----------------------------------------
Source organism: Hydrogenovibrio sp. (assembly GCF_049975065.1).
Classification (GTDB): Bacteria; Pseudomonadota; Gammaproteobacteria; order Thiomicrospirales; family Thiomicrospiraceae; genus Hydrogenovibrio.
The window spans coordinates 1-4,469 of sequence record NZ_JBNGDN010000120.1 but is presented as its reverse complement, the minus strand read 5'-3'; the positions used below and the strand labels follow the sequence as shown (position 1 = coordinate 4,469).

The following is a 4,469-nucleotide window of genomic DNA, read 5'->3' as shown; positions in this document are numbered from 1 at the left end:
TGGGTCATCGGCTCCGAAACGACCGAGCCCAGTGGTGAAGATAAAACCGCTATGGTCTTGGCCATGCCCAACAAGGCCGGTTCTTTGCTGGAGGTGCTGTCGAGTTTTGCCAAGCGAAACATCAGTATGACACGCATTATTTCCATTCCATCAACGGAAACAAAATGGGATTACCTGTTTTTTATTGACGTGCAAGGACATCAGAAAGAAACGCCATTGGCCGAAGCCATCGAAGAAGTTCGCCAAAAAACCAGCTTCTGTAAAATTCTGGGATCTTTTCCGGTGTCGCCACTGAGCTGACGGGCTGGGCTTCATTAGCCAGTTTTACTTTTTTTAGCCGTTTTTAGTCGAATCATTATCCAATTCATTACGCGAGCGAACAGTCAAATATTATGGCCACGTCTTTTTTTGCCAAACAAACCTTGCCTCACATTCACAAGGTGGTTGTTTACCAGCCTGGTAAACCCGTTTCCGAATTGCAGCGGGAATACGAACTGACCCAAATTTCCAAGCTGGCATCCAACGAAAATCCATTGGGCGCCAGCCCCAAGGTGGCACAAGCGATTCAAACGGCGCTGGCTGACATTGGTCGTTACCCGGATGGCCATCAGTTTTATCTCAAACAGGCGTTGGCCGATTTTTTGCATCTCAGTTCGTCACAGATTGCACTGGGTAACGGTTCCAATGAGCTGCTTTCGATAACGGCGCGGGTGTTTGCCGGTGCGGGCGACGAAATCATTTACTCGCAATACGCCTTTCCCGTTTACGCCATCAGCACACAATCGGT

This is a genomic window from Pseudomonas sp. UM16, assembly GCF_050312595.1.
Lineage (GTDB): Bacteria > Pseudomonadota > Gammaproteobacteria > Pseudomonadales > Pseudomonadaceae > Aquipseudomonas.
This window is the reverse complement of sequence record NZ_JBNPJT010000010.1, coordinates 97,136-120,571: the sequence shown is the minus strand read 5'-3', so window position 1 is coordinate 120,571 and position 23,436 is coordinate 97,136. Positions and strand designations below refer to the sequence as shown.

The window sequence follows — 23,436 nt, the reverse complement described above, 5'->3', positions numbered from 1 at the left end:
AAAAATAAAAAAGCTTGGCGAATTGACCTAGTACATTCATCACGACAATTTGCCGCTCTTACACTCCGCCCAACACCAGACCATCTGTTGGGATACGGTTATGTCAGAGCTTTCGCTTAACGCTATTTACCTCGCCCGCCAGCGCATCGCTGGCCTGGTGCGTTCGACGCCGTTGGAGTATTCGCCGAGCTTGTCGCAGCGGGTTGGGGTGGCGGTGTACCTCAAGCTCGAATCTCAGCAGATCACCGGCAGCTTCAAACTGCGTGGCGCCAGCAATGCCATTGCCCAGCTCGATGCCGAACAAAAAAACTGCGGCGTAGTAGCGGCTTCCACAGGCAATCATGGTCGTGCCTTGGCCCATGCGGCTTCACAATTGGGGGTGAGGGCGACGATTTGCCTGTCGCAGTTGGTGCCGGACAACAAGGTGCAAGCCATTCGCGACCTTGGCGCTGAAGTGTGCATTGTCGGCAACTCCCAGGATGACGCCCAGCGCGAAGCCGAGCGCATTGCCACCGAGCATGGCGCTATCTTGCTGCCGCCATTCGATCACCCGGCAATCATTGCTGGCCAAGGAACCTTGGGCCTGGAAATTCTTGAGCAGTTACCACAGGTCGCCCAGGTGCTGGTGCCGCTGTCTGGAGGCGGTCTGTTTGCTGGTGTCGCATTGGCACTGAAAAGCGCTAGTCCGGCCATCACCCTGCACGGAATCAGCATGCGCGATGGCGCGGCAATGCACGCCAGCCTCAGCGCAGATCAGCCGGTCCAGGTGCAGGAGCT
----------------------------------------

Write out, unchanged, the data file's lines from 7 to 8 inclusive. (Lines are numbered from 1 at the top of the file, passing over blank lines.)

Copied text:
Lineage (GTDB): Bacteria > Pseudomonadota > Gammaproteobacteria > Pseudomonadales > Pseudomonadaceae > Aquipseudomonas.
This window is the reverse complement of sequence record NZ_JBNPJT010000010.1, coordinates 97,136-120,571: the sequence shown is the minus strand read 5'-3', so window position 1 is coordinate 120,571 and position 23,436 is coordinate 97,136. Positions and strand designations below refer to the sequence as shown.